As we can see, the difference in average annotator accuracy (in terms of classifying unseen inputs into the correct group/superclass) between the source and target domain is quite small. This suggests that the superclasses do indeed correspond to visually meaningful object groupings, and, moreover, that humans are quite robust to the distribution shifts captured within the Breeds tasks. Let us now compare this drop to the one that our models incur.
Subpopulation robustness of standard models
To assess whether standard models are sensitive to subpopulation shifts, we will, for each Breeds task, train a number of standard architectures to distinguish between the corresponding superclasses, using data from the source domain and then measure model performance on data from the target domain. Specifically, we will plot the target accuracy of each model as a function of its source accuracy.
Across the board, all models suffer a clear drop in performance under subpopulation shifts—-accuracy drops by more than 30 percentage points between the source and target domains. This indicates that the features models rely on to perform well are somewhat specific to the subpopulations they encounter during training, and thus tend to lose their predictive power even under seemingly mild shifts in test-time subpopulations. [CLICK THIS to compare model performance to that of human annotators.]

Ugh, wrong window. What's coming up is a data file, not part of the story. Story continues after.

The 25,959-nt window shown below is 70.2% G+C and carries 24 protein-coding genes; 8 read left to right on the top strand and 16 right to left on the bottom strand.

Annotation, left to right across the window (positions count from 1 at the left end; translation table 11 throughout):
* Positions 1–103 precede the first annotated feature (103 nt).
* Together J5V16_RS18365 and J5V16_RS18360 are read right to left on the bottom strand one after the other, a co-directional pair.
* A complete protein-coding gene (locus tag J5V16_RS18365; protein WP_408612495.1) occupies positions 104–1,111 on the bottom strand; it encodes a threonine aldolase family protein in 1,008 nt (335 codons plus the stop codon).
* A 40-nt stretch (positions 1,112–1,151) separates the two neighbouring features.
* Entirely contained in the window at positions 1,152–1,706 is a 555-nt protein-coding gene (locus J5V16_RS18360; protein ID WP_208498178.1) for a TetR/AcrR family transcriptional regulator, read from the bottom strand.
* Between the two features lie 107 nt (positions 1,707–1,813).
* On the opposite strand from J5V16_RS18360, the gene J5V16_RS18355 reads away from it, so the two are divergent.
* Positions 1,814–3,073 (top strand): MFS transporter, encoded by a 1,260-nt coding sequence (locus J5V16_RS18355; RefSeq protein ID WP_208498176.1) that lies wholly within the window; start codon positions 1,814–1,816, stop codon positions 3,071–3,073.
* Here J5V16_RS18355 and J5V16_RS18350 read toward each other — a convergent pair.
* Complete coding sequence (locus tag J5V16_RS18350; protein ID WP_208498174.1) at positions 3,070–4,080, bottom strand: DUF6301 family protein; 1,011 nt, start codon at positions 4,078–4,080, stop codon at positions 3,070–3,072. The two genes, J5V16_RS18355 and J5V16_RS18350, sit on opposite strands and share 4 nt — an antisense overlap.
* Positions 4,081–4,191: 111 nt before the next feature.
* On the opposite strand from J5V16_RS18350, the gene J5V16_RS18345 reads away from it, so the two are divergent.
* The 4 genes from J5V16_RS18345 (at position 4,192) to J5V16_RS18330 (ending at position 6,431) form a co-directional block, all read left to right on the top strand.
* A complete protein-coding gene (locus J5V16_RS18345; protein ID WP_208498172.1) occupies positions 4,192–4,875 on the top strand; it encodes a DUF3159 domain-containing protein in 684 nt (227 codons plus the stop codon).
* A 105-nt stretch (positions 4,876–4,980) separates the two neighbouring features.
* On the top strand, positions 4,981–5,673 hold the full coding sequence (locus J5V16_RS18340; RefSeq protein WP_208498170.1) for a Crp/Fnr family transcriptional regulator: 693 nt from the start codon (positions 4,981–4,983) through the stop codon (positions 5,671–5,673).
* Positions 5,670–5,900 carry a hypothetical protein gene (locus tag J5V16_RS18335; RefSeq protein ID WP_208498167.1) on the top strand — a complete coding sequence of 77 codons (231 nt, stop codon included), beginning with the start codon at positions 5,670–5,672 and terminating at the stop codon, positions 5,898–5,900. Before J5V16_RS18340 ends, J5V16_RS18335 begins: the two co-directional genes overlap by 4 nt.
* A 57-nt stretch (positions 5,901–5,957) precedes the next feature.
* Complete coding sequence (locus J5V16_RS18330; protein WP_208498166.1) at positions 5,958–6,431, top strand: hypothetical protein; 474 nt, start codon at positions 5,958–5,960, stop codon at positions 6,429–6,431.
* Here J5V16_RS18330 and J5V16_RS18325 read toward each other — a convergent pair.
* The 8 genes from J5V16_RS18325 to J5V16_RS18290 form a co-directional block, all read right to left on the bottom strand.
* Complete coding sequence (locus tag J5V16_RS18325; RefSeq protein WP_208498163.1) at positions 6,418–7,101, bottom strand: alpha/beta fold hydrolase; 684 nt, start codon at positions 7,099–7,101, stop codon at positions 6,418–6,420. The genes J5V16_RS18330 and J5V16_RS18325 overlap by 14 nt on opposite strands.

A natural question to ask then is: can these models be adapted to the target domain by simply re-training their last layer with data from this domain? [CLICK THIS to add the re-training line.] The answer seems to be nuanced. On one hand, re-training significantly increases model performance, indicating that the representations learned in the earlier layers of these (source-domain trained) models are useful also for the subpopulations in the target domain. On the other hand, these representations still fall short of what one would hope for—the target accuracy post retraining remains much lower than that of a model trained directly on the target domain.
Given that standard models turned out to be very sensitive to subpopulation shifts, one might hope that applying a number of existing robustness interventions—designed to increase model robustness to specific synthetic perturbations—might change this state of affairs. To assess this, we evaluate the subpopulation shift robustness of classifiers that have been trained: (a) via robust optimization against L2 adversaries of different epsilon; (b) on a stylized version of ImageNet (relying less on texture and thus more on shape); and (c) with random noise (Gaussian or Erase).